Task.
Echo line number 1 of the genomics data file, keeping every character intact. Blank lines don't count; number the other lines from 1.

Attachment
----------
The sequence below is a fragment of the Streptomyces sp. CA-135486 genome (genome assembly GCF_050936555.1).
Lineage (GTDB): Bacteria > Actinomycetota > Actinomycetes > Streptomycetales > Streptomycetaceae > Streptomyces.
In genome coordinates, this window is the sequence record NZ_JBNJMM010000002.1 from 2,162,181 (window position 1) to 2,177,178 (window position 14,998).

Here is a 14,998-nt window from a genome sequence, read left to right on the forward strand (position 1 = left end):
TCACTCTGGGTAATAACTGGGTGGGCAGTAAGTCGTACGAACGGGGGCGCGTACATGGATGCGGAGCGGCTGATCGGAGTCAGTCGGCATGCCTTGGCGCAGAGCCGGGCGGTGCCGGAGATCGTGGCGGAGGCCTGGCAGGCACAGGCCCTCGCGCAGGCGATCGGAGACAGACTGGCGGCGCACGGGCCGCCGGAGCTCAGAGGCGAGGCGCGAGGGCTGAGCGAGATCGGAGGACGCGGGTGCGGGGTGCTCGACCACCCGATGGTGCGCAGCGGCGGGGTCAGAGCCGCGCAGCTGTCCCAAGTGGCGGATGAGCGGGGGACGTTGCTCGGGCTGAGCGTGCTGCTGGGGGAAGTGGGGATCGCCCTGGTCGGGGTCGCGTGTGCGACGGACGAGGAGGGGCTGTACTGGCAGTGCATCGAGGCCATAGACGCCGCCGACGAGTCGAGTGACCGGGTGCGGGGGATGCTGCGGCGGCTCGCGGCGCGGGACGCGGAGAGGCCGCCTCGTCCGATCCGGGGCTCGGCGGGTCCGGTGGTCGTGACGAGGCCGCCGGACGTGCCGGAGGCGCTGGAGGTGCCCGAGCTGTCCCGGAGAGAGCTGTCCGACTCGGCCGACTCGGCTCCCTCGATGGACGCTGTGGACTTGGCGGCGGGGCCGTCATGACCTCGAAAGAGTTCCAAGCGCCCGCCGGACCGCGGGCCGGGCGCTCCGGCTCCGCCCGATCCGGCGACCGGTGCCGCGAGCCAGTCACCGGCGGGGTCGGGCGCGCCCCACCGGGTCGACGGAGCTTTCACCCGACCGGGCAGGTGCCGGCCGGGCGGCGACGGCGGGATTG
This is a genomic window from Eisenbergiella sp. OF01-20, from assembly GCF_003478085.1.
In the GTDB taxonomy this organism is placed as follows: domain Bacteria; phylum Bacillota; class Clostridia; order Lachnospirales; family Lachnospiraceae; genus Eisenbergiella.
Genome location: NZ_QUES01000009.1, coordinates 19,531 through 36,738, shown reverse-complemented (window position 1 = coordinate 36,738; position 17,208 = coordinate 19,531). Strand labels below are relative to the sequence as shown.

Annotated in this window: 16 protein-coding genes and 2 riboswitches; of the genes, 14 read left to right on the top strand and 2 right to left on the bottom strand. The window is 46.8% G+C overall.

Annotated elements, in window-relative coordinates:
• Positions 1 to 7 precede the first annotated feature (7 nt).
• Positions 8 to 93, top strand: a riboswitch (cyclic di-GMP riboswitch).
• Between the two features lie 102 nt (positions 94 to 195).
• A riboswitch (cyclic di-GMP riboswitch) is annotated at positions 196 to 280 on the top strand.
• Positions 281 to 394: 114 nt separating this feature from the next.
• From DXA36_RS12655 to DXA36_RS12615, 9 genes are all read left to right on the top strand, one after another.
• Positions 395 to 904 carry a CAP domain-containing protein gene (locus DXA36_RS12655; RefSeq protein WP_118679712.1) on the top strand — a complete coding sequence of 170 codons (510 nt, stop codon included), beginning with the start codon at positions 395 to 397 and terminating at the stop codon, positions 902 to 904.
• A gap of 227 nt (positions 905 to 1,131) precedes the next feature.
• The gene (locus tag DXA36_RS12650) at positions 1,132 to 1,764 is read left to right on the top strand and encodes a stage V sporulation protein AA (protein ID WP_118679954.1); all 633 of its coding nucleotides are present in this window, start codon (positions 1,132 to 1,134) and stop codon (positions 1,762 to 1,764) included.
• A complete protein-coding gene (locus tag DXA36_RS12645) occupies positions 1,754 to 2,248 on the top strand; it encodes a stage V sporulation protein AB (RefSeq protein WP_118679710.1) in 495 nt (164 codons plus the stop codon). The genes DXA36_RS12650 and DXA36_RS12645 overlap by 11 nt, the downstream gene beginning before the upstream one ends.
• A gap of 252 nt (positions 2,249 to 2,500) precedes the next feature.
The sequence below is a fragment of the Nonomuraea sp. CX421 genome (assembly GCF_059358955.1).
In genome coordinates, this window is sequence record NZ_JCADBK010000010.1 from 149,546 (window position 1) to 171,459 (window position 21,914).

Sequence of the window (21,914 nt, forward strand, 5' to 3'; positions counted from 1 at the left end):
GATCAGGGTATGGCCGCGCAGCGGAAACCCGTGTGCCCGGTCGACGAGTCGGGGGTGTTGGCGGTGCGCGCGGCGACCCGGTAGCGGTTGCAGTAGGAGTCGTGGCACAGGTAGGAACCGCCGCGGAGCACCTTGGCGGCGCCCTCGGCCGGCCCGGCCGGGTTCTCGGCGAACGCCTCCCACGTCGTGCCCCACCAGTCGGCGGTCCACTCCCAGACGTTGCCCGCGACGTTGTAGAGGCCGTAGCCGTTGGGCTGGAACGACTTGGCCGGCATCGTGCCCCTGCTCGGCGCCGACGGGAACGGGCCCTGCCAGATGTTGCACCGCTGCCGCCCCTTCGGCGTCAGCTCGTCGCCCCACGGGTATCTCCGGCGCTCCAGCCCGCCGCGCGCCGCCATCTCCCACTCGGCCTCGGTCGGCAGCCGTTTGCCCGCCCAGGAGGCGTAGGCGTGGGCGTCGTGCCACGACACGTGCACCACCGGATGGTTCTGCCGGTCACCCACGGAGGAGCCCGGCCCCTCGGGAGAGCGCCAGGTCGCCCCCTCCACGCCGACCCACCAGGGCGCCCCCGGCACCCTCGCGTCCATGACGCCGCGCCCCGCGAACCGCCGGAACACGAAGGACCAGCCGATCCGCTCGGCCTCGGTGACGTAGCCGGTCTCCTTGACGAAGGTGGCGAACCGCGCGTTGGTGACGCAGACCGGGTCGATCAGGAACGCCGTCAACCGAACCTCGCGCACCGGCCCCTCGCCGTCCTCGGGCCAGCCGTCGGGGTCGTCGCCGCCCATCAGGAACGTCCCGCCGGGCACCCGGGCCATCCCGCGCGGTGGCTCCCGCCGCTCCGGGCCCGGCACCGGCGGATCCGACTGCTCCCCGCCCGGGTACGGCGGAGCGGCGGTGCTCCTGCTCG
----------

The sequence below is a fragment of the Streptomyces sp. CA-135486 genome (genome assembly GCF_050936555.1).